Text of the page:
TransGlobe Energy has made two oil finds in Egypt, the company announced on August 11. The company said the NWG 27 and NWG 38 wells had respectively found 18 million and 12 million barrels of oil in place, according to internal estimates. TransGlobe said it had drilled five exploration wells, giving it a 40% success rate.
In addition to its exploration work, the company has also pushed ahead with its development plans. The K-48 well, in the South-K field, was drilled and put into production during the quarter, with initial output of 460 bpd. More wells are planned for the field in the third quarter.
A first exploration well is planned for the South East Gharib concession, using the same rig. It added another rig in July, drilling the NWG 38. Next up is the NWG 26 well, to test a structure to the west of NWG 27. The company is planning to drill seven more exploration wells this year.
Drilling costs are 30-40% below what TransGlobe had planned, a result of better contract terms and optimised drilling.
Production in the second quarter was 11,472 bpd, with a net loss of US$12.1 million. TransGlobe said it was working on a production recovery programme, which should increase capacity to 13,000-14,000 barrels per day of oil by the end of the year.
The recovery plan covers two additional wells at South-K, in addition to 16 or more recompletions and other work, such as pump optimisation, at West Gharib and West Bakr.
Capital expenditure is estimated at US$33 million in 2016, down from the previous guidance of US$38 million. The savings come from its drilling programme, reductions on its recovery programme and some facility project deferrals into 2017.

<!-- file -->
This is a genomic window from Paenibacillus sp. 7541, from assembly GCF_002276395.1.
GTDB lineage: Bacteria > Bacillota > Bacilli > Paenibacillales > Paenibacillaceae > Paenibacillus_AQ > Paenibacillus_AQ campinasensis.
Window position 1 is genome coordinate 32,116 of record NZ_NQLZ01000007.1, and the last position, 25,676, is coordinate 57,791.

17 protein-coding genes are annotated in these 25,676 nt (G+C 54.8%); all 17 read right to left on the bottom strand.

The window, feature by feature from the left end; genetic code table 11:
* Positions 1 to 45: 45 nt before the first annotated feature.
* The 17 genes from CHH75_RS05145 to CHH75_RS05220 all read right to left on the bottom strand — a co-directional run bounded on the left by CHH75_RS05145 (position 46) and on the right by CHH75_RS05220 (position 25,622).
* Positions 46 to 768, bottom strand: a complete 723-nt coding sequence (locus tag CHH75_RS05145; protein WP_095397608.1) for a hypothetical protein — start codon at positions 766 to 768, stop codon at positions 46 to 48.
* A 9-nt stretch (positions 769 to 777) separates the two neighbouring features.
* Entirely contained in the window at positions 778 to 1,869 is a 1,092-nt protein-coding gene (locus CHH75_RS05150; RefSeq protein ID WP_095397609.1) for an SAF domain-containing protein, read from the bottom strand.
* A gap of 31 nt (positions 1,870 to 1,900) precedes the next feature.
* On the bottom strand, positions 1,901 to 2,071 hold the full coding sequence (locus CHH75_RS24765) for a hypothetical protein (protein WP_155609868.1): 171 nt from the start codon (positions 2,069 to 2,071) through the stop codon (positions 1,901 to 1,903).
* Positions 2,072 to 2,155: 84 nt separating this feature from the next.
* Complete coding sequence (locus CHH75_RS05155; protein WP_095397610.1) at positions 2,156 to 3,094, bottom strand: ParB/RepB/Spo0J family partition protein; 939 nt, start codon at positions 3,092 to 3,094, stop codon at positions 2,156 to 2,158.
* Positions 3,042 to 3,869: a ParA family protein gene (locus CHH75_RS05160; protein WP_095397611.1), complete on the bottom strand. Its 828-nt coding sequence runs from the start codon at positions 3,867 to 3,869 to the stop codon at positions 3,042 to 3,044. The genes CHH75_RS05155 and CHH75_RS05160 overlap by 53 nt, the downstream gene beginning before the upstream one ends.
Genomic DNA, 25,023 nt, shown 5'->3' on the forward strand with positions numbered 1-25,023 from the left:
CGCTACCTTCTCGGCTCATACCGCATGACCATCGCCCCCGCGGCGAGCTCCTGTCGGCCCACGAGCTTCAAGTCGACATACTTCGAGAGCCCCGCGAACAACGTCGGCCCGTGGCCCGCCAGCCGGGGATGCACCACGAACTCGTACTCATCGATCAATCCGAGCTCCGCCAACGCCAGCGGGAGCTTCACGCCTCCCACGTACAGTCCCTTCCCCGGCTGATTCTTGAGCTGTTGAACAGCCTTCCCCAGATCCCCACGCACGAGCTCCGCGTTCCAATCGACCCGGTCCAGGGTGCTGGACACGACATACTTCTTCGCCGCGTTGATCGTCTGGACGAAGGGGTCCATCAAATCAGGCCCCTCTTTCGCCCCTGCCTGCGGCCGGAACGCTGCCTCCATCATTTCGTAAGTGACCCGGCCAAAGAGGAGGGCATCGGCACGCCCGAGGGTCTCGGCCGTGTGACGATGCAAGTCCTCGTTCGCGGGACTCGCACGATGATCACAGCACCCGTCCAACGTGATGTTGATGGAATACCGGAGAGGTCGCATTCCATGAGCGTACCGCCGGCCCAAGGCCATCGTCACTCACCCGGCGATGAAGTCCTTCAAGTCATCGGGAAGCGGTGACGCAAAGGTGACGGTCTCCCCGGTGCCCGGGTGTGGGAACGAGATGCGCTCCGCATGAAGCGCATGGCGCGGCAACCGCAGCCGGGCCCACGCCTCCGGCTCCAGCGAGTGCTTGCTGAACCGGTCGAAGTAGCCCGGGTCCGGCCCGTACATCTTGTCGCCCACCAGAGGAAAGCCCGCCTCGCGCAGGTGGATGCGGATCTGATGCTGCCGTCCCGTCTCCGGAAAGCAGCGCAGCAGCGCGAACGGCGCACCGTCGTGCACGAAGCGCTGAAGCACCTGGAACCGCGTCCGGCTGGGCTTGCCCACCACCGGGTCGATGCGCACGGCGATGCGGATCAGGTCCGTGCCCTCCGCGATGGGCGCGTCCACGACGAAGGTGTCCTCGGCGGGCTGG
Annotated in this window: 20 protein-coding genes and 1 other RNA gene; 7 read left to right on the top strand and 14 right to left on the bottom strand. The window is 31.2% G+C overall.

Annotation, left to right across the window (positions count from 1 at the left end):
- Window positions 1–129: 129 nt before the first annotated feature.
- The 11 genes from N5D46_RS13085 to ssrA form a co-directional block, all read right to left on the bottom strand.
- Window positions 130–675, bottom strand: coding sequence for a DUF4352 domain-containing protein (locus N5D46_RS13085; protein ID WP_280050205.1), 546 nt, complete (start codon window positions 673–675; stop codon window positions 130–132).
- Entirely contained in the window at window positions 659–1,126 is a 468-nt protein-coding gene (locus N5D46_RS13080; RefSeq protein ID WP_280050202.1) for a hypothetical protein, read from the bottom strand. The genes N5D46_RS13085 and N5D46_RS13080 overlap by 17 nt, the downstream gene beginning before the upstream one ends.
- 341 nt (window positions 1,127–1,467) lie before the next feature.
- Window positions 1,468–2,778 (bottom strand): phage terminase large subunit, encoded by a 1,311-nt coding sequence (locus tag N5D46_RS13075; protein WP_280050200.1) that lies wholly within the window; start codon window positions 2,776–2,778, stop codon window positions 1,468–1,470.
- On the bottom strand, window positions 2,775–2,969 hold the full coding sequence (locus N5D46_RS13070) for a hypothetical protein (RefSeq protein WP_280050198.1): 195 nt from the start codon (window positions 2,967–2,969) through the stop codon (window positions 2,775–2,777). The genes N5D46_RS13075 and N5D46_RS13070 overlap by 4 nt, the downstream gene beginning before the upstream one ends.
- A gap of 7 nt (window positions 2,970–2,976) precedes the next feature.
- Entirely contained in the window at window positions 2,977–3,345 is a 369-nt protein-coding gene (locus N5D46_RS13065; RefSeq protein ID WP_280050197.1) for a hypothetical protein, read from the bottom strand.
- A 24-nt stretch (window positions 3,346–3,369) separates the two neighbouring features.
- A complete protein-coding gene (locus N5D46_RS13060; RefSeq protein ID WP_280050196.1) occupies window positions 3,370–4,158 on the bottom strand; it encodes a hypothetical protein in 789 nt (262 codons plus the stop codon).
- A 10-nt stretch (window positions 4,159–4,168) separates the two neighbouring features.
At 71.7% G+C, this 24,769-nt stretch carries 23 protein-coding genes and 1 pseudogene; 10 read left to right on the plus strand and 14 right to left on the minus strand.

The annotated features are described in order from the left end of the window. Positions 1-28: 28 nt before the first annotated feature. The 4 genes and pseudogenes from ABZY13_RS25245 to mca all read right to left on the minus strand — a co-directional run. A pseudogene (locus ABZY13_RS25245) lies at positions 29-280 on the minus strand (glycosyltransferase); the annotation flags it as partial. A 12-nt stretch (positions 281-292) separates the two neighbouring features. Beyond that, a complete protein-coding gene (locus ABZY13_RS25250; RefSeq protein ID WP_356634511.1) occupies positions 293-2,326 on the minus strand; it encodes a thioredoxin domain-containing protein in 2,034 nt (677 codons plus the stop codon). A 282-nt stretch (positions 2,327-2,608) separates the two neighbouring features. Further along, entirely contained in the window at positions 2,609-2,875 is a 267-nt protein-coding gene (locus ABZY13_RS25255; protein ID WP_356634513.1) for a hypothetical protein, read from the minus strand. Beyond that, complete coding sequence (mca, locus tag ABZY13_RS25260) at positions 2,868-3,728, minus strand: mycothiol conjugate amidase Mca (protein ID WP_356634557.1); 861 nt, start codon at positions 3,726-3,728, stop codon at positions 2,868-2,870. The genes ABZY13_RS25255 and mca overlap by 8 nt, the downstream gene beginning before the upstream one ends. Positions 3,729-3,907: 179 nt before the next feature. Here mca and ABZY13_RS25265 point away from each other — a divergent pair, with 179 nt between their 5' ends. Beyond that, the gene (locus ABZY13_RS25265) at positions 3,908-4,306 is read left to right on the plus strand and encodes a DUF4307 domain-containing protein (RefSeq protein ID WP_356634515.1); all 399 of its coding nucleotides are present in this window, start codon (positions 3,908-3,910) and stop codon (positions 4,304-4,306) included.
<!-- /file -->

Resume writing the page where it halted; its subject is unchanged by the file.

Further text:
A note from FirstEnergy said the exploration results were better than had been expected and that TransGlobe was “positioning itself for material production growth” in 2016, with an implied increase of 13-22%.
In addition to TransGlobe’s results update, Dana Gas also set out its second quarter performance on August 11. Net profit in the quarter was flat year-on-year at US$7 million, while production was up as a result of an additional 4,000 boepd from Egypt’s Balsam fields. Total output was 66,650 boepd in the second quarter, up 1% year on year. Egyptian production was 36,550 boepd in the quarter.
Dana also noted that BP had begun drilling the Mocha-1 well, in early May. The well is being drilled on the Nile Delta’s El Matariya (Block 3) onshore concession. It will be drilled to a target depth of 6,200 metres with initial results in the fourth quarter of this year.
Dana’s CEO, Patrick Allman-Ward, said there had been a “notable” production increase in Egypt, with its gas processing plant reaching maximum capacity. “We are currently drilling the deep Oligocene exploration well onshore Nile Delta and we anticipate that the well results will be known before year-end.” Allman-Ward did go on to say that the “overall business environment remains challenging”.
Work at Balsam was part of a production enhancement agreement with the Egyptian government, which was agreed in August 2014. This deal should provide additional production over three years and, as a result, Cairo’s overdue debts to the company should be repaid by 2019.
As of the end of the first half, the amount owed by Egypt to Dana was US$230 million, up from US$221 million at the end of 2015.